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September 6, 2019
 
Good news, bad news amid reviving Turkish broiler meat exports
     
Skyrocketing feed costs, a depreciating currency and flat domestic market are offset by a much improved export trade. Per capita consumption can more than double if political and economic woes are resolved.
 
By Eric J. Brooks
 
An eFeedLink Hot Topic
 
 
With rapid export growth picking up the slack for stagnant personal incomes, Turkey's once vibrant broiler sector is enjoying 5% output growth this year and is projected for a USDA estimated 4.6% expansion in 2018.  With the winding down of Iraq's civil war and the ISIS terror threat in neighboring countries, exports are again growing strongly.
 
Hence, after three horrendous years of impeded trade and sporadic bird flu outbreaks, broiler meat exports grew by 35.9% in 2017, from 263,000 tonnes (their lowest volume since 2011) to 357,000 tonnes. They then kept rising; by 23% in 2018 to 439,000 tonnes, a USDA estimated 13.9% in 2019 to 500,000 tonnes, with a 10.8% export growth to 554,000 tonnes projected for 2020.
 
While 2019's 5% production growth is not as fast as 2017's 13.7% expansion, it represents a recovery from shock produced by the Turkish lira's 60% devaluation from early 2017 through 2019. It badly impacted domestic consumption and limited 2018's output growth to 1.7%. The problem is that the Turkish currency's radical devaluation impacted more than just domestic consumption.
 
Rival exporters Brazil and Argentina suffered similar currency crashes but are fortunate enough to be self-sufficient in feed inputs. Turkey, by comparison, imports most of its corn and soybeans, which skyrocketed in cost by the same amount the lira fell.
 
The situation was made worse by Turkish laws against importing GMO soybeans. They force Turkey to buy Brazilian soybeans, which had been made more expensive by China's 25% import tax on US beans. It also made the cost of electricity (which is made from imported fossil fuel), hatching eggs and day old chicks (which are imported from Britain, the US and Canada) rise in tandem with feed costs. All this made the resulting broiler cost-push inflation even worse.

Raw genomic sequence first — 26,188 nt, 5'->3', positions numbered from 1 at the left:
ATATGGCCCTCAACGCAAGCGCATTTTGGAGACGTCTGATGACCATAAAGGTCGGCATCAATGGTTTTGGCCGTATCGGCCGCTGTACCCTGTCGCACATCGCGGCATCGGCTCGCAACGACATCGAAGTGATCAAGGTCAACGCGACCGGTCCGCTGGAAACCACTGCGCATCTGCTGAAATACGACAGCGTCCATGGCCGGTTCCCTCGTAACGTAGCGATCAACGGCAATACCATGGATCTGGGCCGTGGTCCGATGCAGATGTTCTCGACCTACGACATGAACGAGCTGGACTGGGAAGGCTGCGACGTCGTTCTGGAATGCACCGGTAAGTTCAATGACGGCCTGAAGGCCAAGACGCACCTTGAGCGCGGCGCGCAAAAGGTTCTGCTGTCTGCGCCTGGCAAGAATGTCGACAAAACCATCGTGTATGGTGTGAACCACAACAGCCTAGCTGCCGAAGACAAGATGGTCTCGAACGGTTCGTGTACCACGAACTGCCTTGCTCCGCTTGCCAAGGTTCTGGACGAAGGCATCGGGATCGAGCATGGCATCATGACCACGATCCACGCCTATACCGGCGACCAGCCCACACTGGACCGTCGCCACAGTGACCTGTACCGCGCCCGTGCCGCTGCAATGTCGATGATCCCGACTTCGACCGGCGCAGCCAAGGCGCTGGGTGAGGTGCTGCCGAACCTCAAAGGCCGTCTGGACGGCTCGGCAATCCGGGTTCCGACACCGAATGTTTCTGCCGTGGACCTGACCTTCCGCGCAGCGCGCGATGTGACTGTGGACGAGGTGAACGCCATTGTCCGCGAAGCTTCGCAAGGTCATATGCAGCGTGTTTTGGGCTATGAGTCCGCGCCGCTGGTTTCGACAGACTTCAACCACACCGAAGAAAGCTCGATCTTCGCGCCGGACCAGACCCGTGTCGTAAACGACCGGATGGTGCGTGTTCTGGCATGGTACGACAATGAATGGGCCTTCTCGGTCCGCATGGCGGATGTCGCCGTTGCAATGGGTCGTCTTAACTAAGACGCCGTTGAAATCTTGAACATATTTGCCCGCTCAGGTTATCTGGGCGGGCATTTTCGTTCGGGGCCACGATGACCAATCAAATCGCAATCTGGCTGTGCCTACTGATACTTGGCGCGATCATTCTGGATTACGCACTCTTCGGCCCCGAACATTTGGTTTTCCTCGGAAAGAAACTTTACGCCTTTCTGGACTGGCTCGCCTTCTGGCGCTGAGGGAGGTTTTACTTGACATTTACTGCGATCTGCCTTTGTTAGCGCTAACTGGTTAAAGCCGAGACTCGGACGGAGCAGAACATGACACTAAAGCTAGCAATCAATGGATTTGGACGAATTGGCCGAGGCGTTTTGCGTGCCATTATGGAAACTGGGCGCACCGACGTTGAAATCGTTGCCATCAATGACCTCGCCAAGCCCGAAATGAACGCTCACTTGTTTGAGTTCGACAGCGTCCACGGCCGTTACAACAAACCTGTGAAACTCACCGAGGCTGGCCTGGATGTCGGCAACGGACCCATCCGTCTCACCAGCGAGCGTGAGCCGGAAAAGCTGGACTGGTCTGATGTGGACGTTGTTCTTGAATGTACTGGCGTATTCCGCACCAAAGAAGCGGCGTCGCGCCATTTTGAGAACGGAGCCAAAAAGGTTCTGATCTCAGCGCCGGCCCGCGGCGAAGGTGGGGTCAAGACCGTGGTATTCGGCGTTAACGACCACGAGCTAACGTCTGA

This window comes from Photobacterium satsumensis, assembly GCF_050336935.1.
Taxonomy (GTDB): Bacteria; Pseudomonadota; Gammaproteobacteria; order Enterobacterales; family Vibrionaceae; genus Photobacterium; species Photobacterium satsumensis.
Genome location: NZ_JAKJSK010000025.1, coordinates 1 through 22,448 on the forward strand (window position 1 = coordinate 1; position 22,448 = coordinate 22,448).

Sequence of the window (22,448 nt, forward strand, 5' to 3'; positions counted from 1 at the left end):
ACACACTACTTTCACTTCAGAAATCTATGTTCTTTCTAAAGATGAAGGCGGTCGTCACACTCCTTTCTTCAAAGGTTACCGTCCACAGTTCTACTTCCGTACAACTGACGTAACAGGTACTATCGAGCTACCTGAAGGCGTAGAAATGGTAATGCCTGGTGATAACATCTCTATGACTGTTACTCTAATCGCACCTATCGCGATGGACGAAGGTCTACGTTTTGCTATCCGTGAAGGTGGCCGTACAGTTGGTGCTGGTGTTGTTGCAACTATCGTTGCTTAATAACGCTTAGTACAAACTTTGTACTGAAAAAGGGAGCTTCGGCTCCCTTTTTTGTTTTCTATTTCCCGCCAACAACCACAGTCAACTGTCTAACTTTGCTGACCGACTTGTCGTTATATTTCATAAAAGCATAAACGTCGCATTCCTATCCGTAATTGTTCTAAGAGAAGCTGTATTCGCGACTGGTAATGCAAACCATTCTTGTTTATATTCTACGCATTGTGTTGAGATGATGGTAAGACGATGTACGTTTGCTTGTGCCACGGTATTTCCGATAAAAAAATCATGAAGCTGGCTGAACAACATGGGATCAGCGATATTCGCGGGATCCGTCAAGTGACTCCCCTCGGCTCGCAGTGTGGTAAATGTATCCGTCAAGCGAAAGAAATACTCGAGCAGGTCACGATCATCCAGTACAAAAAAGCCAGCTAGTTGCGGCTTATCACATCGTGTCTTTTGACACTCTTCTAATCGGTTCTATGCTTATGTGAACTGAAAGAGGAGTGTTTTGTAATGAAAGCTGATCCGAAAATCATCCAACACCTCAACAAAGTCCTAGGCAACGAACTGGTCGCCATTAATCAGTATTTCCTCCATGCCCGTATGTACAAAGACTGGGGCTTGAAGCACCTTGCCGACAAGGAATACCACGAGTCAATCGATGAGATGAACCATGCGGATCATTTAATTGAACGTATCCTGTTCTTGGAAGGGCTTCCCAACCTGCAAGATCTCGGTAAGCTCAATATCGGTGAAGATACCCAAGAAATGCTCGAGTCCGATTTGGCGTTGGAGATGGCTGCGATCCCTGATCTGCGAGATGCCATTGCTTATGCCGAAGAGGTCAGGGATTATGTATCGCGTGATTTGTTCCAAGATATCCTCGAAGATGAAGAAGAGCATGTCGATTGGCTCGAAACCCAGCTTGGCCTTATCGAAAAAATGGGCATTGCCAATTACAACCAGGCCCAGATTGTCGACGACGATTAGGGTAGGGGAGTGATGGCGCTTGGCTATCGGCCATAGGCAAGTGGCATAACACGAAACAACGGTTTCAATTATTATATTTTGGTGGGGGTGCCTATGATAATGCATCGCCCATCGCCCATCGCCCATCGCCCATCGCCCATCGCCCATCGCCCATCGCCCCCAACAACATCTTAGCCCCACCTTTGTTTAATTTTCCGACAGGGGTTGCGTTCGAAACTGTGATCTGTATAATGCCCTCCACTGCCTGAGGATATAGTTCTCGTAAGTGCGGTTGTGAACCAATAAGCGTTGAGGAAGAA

On one hand, all this did not impact exports, as higher production costs were offset by the lira's correspondingly lower value. On the other hand, domestic consumers were badly impacted by this import-driven increase in production costs and live broiler prices: While its export price fell in foreign markets, in Turkey itself chicken meat cost 73% more in July 2019 than it did during the same month in 2017.
 
Due to such chicken price hyperinflation, consumption went from expanding by more than 10% for the first time since 2010 during 2017 to falling 2.5% in 2018. With a 2.5% consumption fall offset by 23% export growth, 2018 saw output inch up 1.7% to 2.225 million tonnes.  Even so, the years since 2016 have seen the fastest growth since 2012, after which a faltering domestic economy, political violence in bordering nations and bird flu took their toll. While many problems remain, foreign demand is propping up an industry that once had enjoyed comparably strong domestic and export-driven growth.

On one hand, at 439,000 tonnes, 2018 exports came in well ahead of the initial USDA forecasted 387,000 tonnes and up a strong 23.0% on 2017's 357,000 tonnes. Much of this is due to Saudi Arabia, which temporarily banned Brazilian chicken shortly after it signed a sanitary protocol for the export of chicken meat with Turkey. Saudi Arabia's resulting shortfall of Brazilian chicken imports opened up a lucrative export niche for its Turkish poultry meat. Here, however, it faces strong competition from chicken supplied by Brazil and increasingly from Thailand too.
 
On the other hand, Turkish chicken meat is banned from the EU, as it has been deemed to not conform to the latter's food safety standard. It also cannot compete in Japan's large market against Thai chicken's lower transport cost or Brazilian chicken's feed cost advantage.
 
In the rest of Asia, Turkey mostly exports sizable amounts of chicken feet to Vietnam and Hong Kong, with the latter smuggling some into China. These, however, provide relatively low revenues per unit compared to higher value chicken parts. It however, does not have a chicken trade liberalization agreement with China, which will import over half a million tonnes of poultry meat this year and 600,000 tonnes next year.
 
Despite these barriers and challenges, export strong momentum will ride strong Middle Eastern demand into this year, with 2019 shipments projected to rise another 13.9% to 500,000 tonnes  --much higher than the 418,000 tonnes the USDA forecasted just a year ago. 2020 will be an even better year, with the USDA projecting 10.8% export growth, to 554,000 tonnes.